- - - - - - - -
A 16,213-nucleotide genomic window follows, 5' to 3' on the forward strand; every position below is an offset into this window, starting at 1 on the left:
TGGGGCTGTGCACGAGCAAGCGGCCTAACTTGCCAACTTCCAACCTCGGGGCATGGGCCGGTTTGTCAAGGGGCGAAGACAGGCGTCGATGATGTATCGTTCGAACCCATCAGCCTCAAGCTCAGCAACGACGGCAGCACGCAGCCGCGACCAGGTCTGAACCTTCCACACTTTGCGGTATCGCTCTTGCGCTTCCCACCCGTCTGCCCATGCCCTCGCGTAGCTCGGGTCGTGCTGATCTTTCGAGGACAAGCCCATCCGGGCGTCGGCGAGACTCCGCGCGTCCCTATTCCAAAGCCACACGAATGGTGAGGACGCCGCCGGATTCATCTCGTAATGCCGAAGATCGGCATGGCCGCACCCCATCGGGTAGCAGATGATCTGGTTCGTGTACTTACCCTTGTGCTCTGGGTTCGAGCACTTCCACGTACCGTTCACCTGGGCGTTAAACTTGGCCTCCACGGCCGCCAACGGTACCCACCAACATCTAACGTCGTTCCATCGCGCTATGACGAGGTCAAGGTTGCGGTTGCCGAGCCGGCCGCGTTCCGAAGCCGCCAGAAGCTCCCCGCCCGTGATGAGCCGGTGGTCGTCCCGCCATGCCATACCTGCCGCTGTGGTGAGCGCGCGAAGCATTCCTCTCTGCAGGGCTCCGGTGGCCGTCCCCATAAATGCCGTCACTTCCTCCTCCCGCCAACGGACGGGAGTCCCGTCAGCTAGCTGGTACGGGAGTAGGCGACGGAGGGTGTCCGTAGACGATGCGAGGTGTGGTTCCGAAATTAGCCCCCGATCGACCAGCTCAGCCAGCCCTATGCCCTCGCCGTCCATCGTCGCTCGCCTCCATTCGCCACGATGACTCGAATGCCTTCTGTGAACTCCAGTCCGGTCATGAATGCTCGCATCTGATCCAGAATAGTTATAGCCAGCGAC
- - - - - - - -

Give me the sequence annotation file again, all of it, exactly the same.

A 16,213-nucleotide genomic window follows, 5' to 3' on the forward strand; every position below is an offset into this window, starting at 1 on the left:
TGGGGCTGTGCACGAGCAAGCGGCCTAACTTGCCAACTTCCAACCTCGGGGCATGGGCCGGTTTGTCAAGGGGCGAAGACAGGCGTCGATGATGTATCGTTCGAACCCATCAGCCTCAAGCTCAGCAACGACGGCAGCACGCAGCCGCGACCAGGTCTGAACCTTCCACACTTTGCGGTATCGCTCTTGCGCTTCCCACCCGTCTGCCCATGCCCTCGCGTAGCTCGGGTCGTGCTGATCTTTCGAGGACAAGCCCATCCGGGCGTCGGCGAGACTCCGCGCGTCCCTATTCCAAAGCCACACGAATGGTGAGGACGCCGCCGGATTCATCTCGTAATGCCGAAGATCGGCATGGCCGCACCCCATCGGGTAGCAGATGATCTGGTTCGTGTACTTACCCTTGTGCTCTGGGTTCGAGCACTTCCACGTACCGTTCACCTGGGCGTTAAACTTGGCCTCCACGGCCGCCAACGGTACCCACCAACATCTAACGTCGTTCCATCGCGCTATGACGAGGTCAAGGTTGCGGTTGCCGAGCCGGCCGCGTTCCGAAGCCGCCAGAAGCTCCCCGCCCGTGATGAGCCGGTGGTCGTCCCGCCATGCCATACCTGCCGCTGTGGTGAGCGCGCGAAGCATTCCTCTCTGCAGGGCTCCGGTGGCCGTCCCCATAAATGCCGTCACTTCCTCCTCCCGCCAACGGACGGGAGTCCCGTCAGCTAGCTGGTACGGGAGTAGGCGACGGAGGGTGTCCGTAGACGATGCGAGGTGTGGTTCCGAAATTAGCCCCCGATCGACCAGCTCAGCCAGCCCTATGCCCTCGCCGTCCATCGTCGCTCGCCTCCATTCGCCACGATGACTCGAATGCCTTCTGTGAACTCCAGTCCGGTCATGAATGCTCGCATCTGATCCAGAATAGTTATAGCCAGCGAC